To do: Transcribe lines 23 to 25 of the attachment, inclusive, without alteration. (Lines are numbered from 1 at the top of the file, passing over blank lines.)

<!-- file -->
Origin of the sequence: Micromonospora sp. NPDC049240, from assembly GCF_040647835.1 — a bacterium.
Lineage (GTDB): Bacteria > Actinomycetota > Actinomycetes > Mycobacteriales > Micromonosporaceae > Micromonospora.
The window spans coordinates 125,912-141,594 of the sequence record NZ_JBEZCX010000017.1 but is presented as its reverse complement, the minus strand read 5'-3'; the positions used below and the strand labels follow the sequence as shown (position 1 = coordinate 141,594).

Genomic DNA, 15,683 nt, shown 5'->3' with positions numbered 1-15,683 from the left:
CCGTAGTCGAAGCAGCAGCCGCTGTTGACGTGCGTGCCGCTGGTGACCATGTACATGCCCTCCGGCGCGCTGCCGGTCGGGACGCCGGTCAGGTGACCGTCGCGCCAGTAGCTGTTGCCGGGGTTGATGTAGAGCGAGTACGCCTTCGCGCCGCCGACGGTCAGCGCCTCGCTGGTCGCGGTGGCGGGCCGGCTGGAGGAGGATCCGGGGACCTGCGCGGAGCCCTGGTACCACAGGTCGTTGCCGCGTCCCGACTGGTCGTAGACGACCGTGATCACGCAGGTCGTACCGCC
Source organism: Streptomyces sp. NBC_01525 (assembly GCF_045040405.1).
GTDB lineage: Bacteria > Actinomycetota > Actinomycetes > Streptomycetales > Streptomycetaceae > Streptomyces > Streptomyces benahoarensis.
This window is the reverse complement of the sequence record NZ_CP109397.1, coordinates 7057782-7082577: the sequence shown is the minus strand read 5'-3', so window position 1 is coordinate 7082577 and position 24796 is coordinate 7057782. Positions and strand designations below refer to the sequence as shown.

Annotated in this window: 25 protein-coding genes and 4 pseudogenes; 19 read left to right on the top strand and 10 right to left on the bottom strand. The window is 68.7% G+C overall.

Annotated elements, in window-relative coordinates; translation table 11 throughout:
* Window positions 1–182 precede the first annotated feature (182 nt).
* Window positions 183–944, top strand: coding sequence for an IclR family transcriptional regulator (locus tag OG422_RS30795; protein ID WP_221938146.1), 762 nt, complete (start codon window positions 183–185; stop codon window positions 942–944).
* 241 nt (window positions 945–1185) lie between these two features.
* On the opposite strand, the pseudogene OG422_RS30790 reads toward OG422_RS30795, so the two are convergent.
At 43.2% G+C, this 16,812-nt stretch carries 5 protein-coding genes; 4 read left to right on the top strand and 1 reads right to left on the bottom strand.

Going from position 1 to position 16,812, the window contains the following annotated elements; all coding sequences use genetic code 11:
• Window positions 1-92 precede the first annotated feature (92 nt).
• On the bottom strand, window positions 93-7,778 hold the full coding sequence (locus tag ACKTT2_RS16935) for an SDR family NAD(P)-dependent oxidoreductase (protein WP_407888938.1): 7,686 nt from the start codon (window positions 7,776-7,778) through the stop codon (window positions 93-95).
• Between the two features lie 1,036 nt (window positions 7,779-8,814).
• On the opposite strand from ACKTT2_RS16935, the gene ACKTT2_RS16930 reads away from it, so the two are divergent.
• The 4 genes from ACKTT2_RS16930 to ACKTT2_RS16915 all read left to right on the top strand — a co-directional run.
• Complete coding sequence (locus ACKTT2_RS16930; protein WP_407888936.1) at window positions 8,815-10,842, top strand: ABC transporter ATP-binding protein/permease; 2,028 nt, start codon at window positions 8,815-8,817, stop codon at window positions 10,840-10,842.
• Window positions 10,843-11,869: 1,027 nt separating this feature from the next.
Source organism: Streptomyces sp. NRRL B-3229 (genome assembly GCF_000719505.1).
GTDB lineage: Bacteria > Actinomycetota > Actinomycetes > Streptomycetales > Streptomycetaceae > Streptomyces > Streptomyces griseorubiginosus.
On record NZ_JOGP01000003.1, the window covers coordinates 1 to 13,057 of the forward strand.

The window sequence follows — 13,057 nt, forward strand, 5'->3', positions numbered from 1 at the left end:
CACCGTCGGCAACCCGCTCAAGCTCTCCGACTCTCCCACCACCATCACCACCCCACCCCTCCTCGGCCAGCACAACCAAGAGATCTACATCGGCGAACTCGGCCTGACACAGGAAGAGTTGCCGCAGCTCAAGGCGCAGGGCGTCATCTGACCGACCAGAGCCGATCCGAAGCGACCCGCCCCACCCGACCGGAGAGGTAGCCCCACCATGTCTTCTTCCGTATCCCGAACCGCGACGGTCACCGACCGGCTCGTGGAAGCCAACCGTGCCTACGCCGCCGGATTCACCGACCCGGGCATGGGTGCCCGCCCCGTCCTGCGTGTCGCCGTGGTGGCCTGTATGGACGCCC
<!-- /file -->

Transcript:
• Window positions 10,843-11,869: 1,027 nt separating this feature from the next.
Source organism: Streptomyces sp. NRRL B-3229 (genome assembly GCF_000719505.1).
GTDB lineage: Bacteria > Actinomycetota > Actinomycetes > Streptomycetales > Streptomycetaceae > Streptomyces > Streptomyces griseorubiginosus.